Mandatory country of origin meat labelling attacked by US meat companies!
If American Government officials thought that American meat producers would welcome mandatory country of origin labels (CoOL) to distinguish US meat from meat imports, they might need to think again.
The American Meat Institute (AMI) and seven other meat and livestock organisations have moved to block implementation of a mandatory CoOL rule finalized by the US Department of Agriculture (USDA) in May 2013.
The suit has been filed in the US District Court for the District of Columbia. In addition to AMI, the organisations who have filed suit include the American Association of Meat Processors, the Canadian Cattlemen’s Association, Canadian Pork Council, National Cattlemen’s Beef Association, National Pork Producers Council, North American Meat Association, and Southwest Meat Association.
Rule “compels speech”
In their complaint, the meat and livestock organisations claimed that the final rule “violates the United States Constitution by compelling speech in the form of costly and detailed labels on meat products that do not directly advance a government interest”. Under the US Constitution, commercial speech may be compelled only where it serves a substantial government interest – for example, if the compelled speech is aimed at preventing the spread of a contagious disease.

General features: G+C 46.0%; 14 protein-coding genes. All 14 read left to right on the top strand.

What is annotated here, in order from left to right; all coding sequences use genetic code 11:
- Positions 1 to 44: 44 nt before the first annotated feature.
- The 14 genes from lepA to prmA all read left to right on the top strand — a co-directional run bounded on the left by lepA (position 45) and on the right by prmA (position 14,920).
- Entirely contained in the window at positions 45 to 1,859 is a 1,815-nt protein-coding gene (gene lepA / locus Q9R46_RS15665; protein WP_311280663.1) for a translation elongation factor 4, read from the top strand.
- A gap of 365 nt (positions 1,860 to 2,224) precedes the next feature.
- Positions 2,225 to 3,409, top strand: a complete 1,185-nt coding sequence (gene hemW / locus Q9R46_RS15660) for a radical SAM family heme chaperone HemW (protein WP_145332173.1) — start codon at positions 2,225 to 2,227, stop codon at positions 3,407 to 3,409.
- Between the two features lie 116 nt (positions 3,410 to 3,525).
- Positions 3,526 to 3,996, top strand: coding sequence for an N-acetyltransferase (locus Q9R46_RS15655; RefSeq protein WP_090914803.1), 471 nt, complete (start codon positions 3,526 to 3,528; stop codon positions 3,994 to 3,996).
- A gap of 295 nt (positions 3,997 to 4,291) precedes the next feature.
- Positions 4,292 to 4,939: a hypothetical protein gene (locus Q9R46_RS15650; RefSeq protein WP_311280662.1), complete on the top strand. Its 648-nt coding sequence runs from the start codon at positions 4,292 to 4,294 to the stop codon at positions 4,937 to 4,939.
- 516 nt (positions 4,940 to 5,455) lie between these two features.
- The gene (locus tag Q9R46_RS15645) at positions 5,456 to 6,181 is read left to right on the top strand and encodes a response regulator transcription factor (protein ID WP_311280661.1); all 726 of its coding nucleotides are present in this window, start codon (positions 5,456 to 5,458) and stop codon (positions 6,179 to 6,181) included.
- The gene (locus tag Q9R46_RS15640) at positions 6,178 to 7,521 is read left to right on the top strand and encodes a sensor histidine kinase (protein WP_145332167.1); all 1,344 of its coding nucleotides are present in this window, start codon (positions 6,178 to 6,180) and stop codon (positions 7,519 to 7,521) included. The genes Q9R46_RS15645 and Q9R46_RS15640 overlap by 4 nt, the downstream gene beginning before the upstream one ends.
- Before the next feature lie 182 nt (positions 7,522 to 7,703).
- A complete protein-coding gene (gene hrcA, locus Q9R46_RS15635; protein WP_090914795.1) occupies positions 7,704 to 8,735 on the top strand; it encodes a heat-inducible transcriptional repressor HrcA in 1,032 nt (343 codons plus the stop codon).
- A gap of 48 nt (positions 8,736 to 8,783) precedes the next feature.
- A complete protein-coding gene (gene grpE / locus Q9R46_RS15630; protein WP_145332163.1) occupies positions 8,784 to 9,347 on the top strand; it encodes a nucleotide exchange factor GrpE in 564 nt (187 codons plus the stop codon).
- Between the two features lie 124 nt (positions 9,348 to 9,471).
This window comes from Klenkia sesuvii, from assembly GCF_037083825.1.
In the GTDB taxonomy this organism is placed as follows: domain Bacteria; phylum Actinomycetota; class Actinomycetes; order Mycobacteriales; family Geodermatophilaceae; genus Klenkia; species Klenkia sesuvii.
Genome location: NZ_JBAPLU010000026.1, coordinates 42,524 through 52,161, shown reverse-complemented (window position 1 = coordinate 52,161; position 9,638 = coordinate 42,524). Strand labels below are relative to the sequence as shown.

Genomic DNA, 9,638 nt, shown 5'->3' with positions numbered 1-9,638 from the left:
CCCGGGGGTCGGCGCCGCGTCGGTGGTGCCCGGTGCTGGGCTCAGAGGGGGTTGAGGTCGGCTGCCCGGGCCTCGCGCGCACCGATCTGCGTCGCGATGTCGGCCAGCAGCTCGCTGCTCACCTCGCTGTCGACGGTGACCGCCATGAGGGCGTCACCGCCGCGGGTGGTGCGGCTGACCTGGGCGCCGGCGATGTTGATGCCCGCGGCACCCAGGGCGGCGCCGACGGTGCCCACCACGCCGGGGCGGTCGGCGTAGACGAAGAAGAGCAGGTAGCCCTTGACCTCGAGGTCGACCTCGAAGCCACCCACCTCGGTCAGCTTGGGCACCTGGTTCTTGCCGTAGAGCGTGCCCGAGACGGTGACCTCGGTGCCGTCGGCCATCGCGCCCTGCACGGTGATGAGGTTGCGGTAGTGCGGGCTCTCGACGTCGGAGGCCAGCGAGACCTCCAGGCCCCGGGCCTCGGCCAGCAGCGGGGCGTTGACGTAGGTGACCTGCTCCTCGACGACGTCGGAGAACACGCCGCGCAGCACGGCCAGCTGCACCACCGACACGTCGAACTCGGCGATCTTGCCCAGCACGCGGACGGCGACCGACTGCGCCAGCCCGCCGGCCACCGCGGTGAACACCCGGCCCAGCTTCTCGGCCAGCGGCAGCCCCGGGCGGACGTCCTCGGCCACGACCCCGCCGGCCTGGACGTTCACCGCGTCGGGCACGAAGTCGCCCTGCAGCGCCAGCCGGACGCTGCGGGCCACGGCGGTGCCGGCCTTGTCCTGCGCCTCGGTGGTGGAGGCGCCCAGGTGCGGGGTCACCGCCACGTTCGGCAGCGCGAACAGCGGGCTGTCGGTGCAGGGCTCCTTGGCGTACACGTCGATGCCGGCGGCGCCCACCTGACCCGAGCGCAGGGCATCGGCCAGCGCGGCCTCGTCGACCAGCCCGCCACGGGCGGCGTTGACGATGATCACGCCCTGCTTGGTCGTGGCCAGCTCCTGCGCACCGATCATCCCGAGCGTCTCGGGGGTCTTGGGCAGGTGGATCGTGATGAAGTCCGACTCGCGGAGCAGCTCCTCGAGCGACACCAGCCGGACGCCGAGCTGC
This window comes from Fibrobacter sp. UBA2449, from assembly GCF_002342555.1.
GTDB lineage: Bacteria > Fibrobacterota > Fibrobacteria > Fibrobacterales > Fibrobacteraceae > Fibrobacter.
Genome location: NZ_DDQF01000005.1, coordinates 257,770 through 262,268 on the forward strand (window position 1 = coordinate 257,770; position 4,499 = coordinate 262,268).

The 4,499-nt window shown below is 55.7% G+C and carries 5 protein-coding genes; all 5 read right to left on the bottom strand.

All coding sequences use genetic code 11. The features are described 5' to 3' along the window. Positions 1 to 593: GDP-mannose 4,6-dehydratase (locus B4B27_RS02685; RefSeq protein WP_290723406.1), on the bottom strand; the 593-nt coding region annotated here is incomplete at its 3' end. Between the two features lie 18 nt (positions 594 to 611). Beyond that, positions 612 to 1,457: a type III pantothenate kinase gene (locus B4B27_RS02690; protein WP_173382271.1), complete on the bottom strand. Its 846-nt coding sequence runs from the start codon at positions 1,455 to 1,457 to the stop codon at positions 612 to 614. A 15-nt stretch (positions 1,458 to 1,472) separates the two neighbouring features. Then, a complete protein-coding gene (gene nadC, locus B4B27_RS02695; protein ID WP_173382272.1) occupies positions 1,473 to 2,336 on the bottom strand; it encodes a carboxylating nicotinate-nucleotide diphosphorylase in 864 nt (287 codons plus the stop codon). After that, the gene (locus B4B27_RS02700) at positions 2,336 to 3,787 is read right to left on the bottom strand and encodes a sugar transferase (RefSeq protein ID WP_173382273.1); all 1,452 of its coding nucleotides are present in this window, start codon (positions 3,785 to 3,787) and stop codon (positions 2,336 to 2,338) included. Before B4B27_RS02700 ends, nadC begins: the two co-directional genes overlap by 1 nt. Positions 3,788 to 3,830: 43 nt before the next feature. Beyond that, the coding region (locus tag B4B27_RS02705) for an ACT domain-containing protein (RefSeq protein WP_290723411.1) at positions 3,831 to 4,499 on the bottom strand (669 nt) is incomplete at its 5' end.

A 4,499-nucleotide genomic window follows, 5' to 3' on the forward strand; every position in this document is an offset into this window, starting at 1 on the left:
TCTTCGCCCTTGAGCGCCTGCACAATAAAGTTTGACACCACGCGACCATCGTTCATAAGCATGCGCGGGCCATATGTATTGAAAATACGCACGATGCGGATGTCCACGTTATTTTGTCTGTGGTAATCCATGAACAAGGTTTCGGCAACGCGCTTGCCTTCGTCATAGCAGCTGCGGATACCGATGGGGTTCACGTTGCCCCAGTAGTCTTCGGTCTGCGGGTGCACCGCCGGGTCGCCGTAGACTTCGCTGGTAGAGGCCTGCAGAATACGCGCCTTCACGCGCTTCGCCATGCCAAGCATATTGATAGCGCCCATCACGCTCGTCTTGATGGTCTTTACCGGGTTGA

According to AMI, the labels “offer no food safety or public health benefit, yet impose costs the government modestly estimates at $192 million”.
They also claimed that the 2013 regulation exceeds the scope of the statutory mandate, because the statute “does not permit the kind of detailed and onerous labelling requirements the final rule puts in the place”. The organisations said the rule is “arbitrary and capricious, because it imposes vast burdens on the industry with little to no countervailing benefit”.
“Congress mandated CoOL for meat and poultry – not lifetime itinerary labelling,” said Mark Dopp, AMI Senior Vice President of Regulatory Affairs.
“Segregating and tracking animals according to the countries where production steps occurred and detailing that information on a label may be a bureaucrat’s paperwork fantasy, but the labels that result will serve only to confuse consumers, raise the prices they pay, and put some producers and meat and poultry companies out of business in the process. Everyone loses under this rule,” Mr Dopp said.
Ongoing meat CoOL dispute with Canada
Regulation for US meat and livestock CoOL labels has also drawn criticism from Canada. Australian Food News reported in June 2013 that Canada’s Agriculture and Agri-Food department had released a long list of products it may impose tariffs on in retaliation to US CoOL rules. The Canadian response is part of an ongoing dispute with the US about CoOL rules.